Laurence M. Keitt
An editorial in the New York Times of August 23, 1860 analyzes the different views of how South Carolina should secede if Lincoln is elected.
We have already published several letters from gentlemen in South Carolina, urging secession in the event of LINCOLN’s election. But these eminent persons do not fully concur in the means of arriving at this result. Col. KEITT is for disunion Pure and simple, — and does not bother his chivalric head about details, whether one State secedes, or ten, — whether anybody dissolves beside himself, is to him a matter of supreme indifference. Col. ORR, a cooler politician, who has the sagacity to perceive that talk alone will not accomplish the results at which they aim, is in favor of secession, but only in case several other States will unite with South Carolina in such a movement. And Mr. BOYCE would have South Carolina leave the Union, even if she leaves it “solitary and alone.”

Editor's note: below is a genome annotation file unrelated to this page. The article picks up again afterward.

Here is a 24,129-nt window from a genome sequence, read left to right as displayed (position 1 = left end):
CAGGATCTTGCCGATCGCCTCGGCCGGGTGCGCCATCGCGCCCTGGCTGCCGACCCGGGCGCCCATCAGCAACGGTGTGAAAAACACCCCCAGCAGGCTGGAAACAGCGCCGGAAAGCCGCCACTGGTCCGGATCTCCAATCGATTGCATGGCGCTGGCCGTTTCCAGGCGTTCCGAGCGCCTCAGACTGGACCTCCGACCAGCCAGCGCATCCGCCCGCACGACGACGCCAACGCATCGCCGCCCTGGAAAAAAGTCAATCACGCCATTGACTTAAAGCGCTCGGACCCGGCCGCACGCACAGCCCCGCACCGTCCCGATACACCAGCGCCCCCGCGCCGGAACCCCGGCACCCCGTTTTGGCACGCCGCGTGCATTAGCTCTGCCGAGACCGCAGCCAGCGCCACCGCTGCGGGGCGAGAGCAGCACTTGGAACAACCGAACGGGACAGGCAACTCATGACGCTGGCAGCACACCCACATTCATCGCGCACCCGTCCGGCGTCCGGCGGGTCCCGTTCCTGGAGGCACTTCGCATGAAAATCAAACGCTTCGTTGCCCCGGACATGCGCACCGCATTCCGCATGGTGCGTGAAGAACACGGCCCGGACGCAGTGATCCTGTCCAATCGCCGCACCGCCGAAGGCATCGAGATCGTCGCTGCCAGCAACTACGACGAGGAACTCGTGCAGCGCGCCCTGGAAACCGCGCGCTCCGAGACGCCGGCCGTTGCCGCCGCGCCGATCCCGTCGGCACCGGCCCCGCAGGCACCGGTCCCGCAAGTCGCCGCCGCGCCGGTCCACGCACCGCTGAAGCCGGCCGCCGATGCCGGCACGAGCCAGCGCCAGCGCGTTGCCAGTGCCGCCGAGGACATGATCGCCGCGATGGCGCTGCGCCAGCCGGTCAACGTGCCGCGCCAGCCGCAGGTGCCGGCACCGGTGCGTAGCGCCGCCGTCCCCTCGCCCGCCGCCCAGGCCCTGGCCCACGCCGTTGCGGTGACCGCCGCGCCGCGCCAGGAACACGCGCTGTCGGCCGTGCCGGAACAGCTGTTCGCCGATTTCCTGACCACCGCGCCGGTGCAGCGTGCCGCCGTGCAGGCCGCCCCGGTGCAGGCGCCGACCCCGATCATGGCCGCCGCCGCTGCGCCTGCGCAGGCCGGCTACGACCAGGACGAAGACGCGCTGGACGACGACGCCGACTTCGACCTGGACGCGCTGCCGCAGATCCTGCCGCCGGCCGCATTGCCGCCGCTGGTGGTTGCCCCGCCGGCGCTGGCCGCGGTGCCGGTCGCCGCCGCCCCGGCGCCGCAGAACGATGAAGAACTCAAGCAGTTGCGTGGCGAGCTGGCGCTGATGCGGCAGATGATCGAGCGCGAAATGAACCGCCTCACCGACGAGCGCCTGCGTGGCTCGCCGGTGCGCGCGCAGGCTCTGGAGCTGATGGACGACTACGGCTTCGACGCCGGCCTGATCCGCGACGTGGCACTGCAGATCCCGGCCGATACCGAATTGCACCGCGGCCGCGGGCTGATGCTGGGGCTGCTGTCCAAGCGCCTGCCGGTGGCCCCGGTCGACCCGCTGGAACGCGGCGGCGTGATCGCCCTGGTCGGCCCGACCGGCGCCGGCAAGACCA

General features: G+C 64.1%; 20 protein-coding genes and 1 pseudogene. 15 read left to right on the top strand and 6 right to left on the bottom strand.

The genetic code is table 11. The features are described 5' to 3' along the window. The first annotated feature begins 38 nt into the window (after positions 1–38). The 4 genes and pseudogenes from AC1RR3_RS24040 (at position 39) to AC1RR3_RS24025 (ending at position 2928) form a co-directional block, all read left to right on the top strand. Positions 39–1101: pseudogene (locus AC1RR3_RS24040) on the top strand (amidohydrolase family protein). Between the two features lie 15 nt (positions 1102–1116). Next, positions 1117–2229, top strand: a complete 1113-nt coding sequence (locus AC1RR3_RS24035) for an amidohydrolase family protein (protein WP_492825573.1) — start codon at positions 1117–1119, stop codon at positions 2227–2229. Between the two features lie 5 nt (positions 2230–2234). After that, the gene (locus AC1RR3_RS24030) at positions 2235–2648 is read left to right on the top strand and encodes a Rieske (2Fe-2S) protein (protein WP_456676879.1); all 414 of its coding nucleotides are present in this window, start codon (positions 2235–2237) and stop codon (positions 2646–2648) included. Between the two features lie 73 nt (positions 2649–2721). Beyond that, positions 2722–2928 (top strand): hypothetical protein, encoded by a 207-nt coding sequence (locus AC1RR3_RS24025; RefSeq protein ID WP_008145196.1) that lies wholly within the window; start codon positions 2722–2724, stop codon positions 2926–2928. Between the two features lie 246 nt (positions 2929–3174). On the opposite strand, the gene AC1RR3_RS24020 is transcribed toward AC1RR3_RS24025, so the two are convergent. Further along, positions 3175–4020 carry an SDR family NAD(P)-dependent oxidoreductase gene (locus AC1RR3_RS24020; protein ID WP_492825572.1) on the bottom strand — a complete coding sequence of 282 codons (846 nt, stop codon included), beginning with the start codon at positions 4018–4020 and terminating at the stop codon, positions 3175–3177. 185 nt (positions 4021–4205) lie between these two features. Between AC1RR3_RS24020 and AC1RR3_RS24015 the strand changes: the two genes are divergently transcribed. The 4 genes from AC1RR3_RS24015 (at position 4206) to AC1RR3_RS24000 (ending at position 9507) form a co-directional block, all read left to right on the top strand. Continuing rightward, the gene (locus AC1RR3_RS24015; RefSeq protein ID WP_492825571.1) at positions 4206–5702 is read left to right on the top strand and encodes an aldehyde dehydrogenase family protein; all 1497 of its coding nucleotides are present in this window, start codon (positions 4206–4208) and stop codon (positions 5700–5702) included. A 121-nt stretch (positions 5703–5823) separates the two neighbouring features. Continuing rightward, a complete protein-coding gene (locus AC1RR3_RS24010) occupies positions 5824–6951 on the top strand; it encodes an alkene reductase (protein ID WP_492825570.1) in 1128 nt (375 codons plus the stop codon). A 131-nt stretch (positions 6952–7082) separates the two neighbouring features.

The editorial quotes from Boyce’s letter advocating secession, and goes on to speculate about how the process of secession might occur. The editorialist envisions that by the time a convention could be called and delegates selected, “by that time the discovery will have been made that President LINCOLN, after all, is doing the South no harm, and that their crops need attention at home.”
This might have been the case, except that in 1860 the time between the election of a president and the beginning of his administration was 120 days — plenty of time for a convention to decide on secession before Lincoln would even have a chance to show whether he was a threat to the South or not.